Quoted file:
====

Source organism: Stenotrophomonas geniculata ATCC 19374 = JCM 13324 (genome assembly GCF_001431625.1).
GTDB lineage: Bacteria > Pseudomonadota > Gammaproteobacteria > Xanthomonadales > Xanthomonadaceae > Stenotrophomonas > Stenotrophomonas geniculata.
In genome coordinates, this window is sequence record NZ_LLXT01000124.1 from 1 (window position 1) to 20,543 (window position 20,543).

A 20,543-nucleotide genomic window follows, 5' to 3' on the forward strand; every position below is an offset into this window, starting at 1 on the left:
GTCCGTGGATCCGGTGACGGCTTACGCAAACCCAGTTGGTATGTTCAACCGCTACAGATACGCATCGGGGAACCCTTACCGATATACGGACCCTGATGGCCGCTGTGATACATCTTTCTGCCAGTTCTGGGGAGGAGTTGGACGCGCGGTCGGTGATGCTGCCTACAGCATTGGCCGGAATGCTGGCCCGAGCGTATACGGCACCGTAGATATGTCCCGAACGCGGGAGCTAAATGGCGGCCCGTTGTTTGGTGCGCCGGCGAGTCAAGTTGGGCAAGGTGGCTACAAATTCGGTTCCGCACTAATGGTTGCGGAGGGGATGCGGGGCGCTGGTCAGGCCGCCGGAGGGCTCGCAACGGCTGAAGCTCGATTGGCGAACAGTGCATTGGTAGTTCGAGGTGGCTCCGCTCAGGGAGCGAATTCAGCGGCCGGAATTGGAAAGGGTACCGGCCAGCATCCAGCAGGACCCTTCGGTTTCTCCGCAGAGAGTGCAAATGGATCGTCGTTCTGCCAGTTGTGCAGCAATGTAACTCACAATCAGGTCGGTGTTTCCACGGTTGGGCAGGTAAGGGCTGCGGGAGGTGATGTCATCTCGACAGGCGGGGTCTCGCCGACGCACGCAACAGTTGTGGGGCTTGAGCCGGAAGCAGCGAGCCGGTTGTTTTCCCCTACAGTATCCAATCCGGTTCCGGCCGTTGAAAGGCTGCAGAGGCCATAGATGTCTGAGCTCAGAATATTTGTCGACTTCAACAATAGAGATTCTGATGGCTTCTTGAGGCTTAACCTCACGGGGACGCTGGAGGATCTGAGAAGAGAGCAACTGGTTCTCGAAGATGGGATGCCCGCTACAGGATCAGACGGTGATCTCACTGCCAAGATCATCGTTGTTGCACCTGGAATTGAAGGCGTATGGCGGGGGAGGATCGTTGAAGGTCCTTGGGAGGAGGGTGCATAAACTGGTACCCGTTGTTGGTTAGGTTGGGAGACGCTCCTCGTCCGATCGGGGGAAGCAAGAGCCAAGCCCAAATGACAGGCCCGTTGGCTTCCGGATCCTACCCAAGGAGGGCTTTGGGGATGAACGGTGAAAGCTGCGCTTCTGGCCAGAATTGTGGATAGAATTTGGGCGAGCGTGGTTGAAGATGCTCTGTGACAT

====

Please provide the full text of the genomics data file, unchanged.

Source organism: Stenotrophomonas geniculata ATCC 19374 = JCM 13324 (genome assembly GCF_001431625.1).
GTDB lineage: Bacteria > Pseudomonadota > Gammaproteobacteria > Xanthomonadales > Xanthomonadaceae > Stenotrophomonas > Stenotrophomonas geniculata.
In genome coordinates, this window is sequence record NZ_LLXT01000124.1 from 1 (window position 1) to 20,543 (window position 20,543).

A 20,543-nucleotide genomic window follows, 5' to 3' on the forward strand; every position below is an offset into this window, starting at 1 on the left:
GTCCGTGGATCCGGTGACGGCTTACGCAAACCCAGTTGGTATGTTCAACCGCTACAGATACGCATCGGGGAACCCTTACCGATATACGGACCCTGATGGCCGCTGTGATACATCTTTCTGCCAGTTCTGGGGAGGAGTTGGACGCGCGGTCGGTGATGCTGCCTACAGCATTGGCCGGAATGCTGGCCCGAGCGTATACGGCACCGTAGATATGTCCCGAACGCGGGAGCTAAATGGCGGCCCGTTGTTTGGTGCGCCGGCGAGTCAAGTTGGGCAAGGTGGCTACAAATTCGGTTCCGCACTAATGGTTGCGGAGGGGATGCGGGGCGCTGGTCAGGCCGCCGGAGGGCTCGCAACGGCTGAAGCTCGATTGGCGAACAGTGCATTGGTAGTTCGAGGTGGCTCCGCTCAGGGAGCGAATTCAGCGGCCGGAATTGGAAAGGGTACCGGCCAGCATCCAGCAGGACCCTTCGGTTTCTCCGCAGAGAGTGCAAATGGATCGTCGTTCTGCCAGTTGTGCAGCAATGTAACTCACAATCAGGTCGGTGTTTCCACGGTTGGGCAGGTAAGGGCTGCGGGAGGTGATGTCATCTCGACAGGCGGGGTCTCGCCGACGCACGCAACAGTTGTGGGGCTTGAGCCGGAAGCAGCGAGCCGGTTGTTTTCCCCTACAGTATCCAATCCGGTTCCGGCCGTTGAAAGGCTGCAGAGGCCATAGATGTCTGAGCTCAGAATATTTGTCGACTTCAACAATAGAGATTCTGATGGCTTCTTGAGGCTTAACCTCACGGGGACGCTGGAGGATCTGAGAAGAGAGCAACTGGTTCTCGAAGATGGGATGCCCGCTACAGGATCAGACGGTGATCTCACTGCCAAGATCATCGTTGTTGCACCTGGAATTGAAGGCGTATGGCGGGGGAGGATCGTTGAAGGTCCTTGGGAGGAGGGTGCATAAACTGGTACCCGTTGTTGGTTAGGTTGGGAGACGCTCCTCGTCCGATCGGGGGAAGCAAGAGCCAAGCCCAAATGACAGGCCCGTTGGCTTCCGGATCCTACCCAAGGAGGGCTTTGGGGATGAACGGTGAAAGCTGCGCTTCTGGCCAGAATTGTGGATAGAATTTGGGCGAGCGTGGTTGAAGATGCTCTGTGACAT